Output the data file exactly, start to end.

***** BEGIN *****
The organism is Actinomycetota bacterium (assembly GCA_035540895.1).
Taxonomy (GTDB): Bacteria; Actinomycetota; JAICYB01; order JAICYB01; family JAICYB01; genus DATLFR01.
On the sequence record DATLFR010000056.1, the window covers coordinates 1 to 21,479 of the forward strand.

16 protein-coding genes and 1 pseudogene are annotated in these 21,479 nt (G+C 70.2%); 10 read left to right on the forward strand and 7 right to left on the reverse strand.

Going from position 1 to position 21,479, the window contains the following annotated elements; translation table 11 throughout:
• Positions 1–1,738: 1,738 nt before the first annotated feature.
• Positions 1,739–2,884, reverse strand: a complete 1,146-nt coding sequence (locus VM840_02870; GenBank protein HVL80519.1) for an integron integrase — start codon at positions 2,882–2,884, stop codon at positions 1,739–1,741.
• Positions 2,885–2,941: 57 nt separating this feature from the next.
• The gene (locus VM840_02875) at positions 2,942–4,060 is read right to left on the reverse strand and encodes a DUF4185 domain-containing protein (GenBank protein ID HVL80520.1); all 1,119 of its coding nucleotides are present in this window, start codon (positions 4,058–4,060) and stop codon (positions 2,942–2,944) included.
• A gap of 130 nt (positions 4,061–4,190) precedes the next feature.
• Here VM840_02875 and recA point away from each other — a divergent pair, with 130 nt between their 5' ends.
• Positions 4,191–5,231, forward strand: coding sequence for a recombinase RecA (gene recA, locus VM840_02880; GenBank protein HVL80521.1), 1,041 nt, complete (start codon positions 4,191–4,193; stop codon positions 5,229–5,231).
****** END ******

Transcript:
The organism is Actinomycetota bacterium (assembly GCA_035540895.1).
Taxonomy (GTDB): Bacteria; Actinomycetota; JAICYB01; order JAICYB01; family JAICYB01; genus DATLFR01.
On the sequence record DATLFR010000056.1, the window covers coordinates 1 to 21,479 of the forward strand.

16 protein-coding genes and 1 pseudogene are annotated in these 21,479 nt (G+C 70.2%); 10 read left to right on the forward strand and 7 right to left on the reverse strand.

Going from position 1 to position 21,479, the window contains the following annotated elements; translation table 11 throughout:
• Positions 1–1,738: 1,738 nt before the first annotated feature.
• Positions 1,739–2,884, reverse strand: a complete 1,146-nt coding sequence (locus VM840_02870; GenBank protein HVL80519.1) for an integron integrase — start codon at positions 2,882–2,884, stop codon at positions 1,739–1,741.
• Positions 2,885–2,941: 57 nt separating this feature from the next.
• The gene (locus VM840_02875) at positions 2,942–4,060 is read right to left on the reverse strand and encodes a DUF4185 domain-containing protein (GenBank protein ID HVL80520.1); all 1,119 of its coding nucleotides are present in this window, start codon (positions 4,058–4,060) and stop codon (positions 2,942–2,944) included.
• A gap of 130 nt (positions 4,061–4,190) precedes the next feature.
• Here VM840_02875 and recA point away from each other — a divergent pair, with 130 nt between their 5' ends.
• Positions 4,191–5,231, forward strand: coding sequence for a recombinase RecA (gene recA, locus VM840_02880; GenBank protein HVL80521.1), 1,041 nt, complete (start codon positions 4,191–4,193; stop codon positions 5,229–5,231).